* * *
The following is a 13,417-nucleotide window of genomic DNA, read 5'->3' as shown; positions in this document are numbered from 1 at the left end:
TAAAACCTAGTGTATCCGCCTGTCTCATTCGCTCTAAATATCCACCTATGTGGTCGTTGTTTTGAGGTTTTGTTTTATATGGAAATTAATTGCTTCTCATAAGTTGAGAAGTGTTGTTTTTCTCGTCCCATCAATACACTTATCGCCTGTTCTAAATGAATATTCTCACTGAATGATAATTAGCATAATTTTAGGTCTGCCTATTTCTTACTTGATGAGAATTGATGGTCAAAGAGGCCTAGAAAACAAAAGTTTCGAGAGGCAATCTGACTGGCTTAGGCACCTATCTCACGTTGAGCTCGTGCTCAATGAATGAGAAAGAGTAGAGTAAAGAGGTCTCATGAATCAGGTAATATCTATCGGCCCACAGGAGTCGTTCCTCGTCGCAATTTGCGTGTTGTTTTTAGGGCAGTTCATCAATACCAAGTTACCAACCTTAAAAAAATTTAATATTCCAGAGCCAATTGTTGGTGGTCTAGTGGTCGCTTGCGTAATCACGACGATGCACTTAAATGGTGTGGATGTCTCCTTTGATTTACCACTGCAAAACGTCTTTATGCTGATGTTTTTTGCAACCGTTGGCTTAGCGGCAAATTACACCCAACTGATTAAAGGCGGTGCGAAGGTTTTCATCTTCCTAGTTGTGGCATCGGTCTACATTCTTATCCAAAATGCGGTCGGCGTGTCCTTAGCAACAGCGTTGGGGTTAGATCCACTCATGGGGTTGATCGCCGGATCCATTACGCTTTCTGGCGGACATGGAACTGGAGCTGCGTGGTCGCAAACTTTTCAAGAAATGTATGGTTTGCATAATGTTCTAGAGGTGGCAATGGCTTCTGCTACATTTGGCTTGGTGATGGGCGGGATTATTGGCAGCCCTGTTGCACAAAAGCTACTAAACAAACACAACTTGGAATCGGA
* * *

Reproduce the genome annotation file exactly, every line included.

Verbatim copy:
The following is a 13,417-nucleotide window of genomic DNA, read 5'->3' as shown; positions in this document are numbered from 1 at the left end:
TAAAACCTAGTGTATCCGCCTGTCTCATTCGCTCTAAATATCCACCTATGTGGTCGTTGTTTTGAGGTTTTGTTTTATATGGAAATTAATTGCTTCTCATAAGTTGAGAAGTGTTGTTTTTCTCGTCCCATCAATACACTTATCGCCTGTTCTAAATGAATATTCTCACTGAATGATAATTAGCATAATTTTAGGTCTGCCTATTTCTTACTTGATGAGAATTGATGGTCAAAGAGGCCTAGAAAACAAAAGTTTCGAGAGGCAATCTGACTGGCTTAGGCACCTATCTCACGTTGAGCTCGTGCTCAATGAATGAGAAAGAGTAGAGTAAAGAGGTCTCATGAATCAGGTAATATCTATCGGCCCACAGGAGTCGTTCCTCGTCGCAATTTGCGTGTTGTTTTTAGGGCAGTTCATCAATACCAAGTTACCAACCTTAAAAAAATTTAATATTCCAGAGCCAATTGTTGGTGGTCTAGTGGTCGCTTGCGTAATCACGACGATGCACTTAAATGGTGTGGATGTCTCCTTTGATTTACCACTGCAAAACGTCTTTATGCTGATGTTTTTTGCAACCGTTGGCTTAGCGGCAAATTACACCCAACTGATTAAAGGCGGTGCGAAGGTTTTCATCTTCCTAGTTGTGGCATCGGTCTACATTCTTATCCAAAATGCGGTCGGCGTGTCCTTAGCAACAGCGTTGGGGTTAGATCCACTCATGGGGTTGATCGCCGGATCCATTACGCTTTCTGGCGGACATGGAACTGGAGCTGCGTGGTCGCAAACTTTTCAAGAAATGTATGGTTTGCATAATGTTCTAGAGGTGGCAATGGCTTCTGCTACATTTGGCTTGGTGATGGGCGGGATTATTGGCAGCCCTGTTGCACAAAAGCTACTAAACAAACACAACTTGGAATCGGA